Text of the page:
Seminar Recap [O’Sensei’s 2009 Memorial Seminar]

group-1Location: Aikido Center of Los Angeles
Photos Courtesy of Aikido Center of Los Angles

For the second year I have been able to attend the O’sensei Memorial seminar hosted by the Aikido Center of Los Angeles. The seminar was scheduled from Friday April 24th to Sunday April 25th.

I arrived Friday afternoon and went right from the airport to the dojo. Due to the flight time I was only able to catch the second class that night. This was taught by Mark Ty who now lives in Washington DC. Bill Allen who is an instructor at the dojo was scheduled to teach the class before that.

img_1848After the first class a lot of people went to the the distinctive Nickel Diner. From the outside this restaurant look like a hole in the wall. However, after going in it had a very nice warm atmosphere with great food and customers. The food was great (even had mint lemonade), and at the end of the meal we celebrated the late Furuya Sensei’s birthday. This was done with a special cake made by the diner’s pastry chef (apparently he trained and came to LA from France). For people who do not know, Furuya Sensei was the founder of the Aikido Center of Los Angeles, and was a nice moment shared with the group.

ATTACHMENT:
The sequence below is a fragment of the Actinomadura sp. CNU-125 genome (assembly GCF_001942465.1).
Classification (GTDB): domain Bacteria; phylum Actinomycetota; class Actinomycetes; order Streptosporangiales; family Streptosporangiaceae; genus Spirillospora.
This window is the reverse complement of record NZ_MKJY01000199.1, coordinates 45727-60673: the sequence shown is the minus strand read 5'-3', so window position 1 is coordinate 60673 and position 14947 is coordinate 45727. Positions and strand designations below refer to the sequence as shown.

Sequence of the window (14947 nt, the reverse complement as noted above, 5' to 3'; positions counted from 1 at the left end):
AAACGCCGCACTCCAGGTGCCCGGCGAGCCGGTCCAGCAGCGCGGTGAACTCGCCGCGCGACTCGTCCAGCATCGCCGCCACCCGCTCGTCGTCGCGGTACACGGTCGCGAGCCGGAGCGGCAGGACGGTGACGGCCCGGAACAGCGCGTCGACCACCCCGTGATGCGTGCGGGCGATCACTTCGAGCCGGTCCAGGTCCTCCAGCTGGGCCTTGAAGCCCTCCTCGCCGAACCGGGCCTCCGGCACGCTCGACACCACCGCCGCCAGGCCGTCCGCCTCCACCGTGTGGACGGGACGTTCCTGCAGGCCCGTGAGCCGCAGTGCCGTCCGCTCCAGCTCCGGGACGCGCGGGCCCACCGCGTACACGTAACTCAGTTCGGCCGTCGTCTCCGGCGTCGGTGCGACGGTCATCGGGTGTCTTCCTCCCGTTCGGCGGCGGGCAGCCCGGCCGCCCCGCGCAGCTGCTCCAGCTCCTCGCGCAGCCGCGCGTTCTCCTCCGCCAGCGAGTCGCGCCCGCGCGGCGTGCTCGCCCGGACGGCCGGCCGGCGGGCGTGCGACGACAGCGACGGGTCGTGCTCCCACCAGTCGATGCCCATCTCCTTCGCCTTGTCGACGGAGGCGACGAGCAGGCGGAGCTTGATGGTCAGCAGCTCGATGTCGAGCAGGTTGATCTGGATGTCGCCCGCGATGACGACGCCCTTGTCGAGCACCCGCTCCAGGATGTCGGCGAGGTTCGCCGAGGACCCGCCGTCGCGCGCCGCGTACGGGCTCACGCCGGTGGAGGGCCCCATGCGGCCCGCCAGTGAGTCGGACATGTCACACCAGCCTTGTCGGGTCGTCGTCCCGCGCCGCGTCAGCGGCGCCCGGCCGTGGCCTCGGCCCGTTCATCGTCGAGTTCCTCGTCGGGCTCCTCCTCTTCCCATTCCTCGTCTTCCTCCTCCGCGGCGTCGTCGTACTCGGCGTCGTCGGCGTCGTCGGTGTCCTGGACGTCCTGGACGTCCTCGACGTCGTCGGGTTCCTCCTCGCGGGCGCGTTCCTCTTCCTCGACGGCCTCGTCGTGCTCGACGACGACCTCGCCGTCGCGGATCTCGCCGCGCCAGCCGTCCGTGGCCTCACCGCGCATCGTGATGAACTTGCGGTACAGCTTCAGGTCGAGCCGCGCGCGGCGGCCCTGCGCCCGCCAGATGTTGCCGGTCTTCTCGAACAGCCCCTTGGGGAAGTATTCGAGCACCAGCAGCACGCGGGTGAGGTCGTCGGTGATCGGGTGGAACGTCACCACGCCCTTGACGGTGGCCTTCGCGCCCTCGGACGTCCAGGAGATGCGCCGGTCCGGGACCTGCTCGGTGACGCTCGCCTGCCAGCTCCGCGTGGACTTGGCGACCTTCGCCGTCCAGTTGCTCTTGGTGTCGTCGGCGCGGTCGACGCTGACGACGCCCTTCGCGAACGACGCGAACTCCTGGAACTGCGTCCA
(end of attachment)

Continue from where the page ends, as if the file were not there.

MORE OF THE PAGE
ito-sensei-throw-1The next morning we started off with a class from David Ito Sensei who is the current chief instructor of the dojo. He gave a class on some Furuya Sensei style techniques. Each time I see these techniques I really enjoy seeing the power and physics based in this style. It is hard to explain in text, but with the martial application of these techniques you can start to see similarities in the concepts introduced. Always fun to get a taste of these techniques.

Itoh SenseiNext Yasumasa Itoh Sensei from Tekkojuku Boston taught his Kanai Sensei style of Aikido. Little by little I have been to a few of Itoh Sensei’s classes and I am slowly seeing how his techniques are applied and the power behind the large hip and body movements. I always enjoy Itoh sensei’s classes not only for the strong throws, but he has a weatlth of knowledge of different techniques and technique names. Never enough time to learn it all =).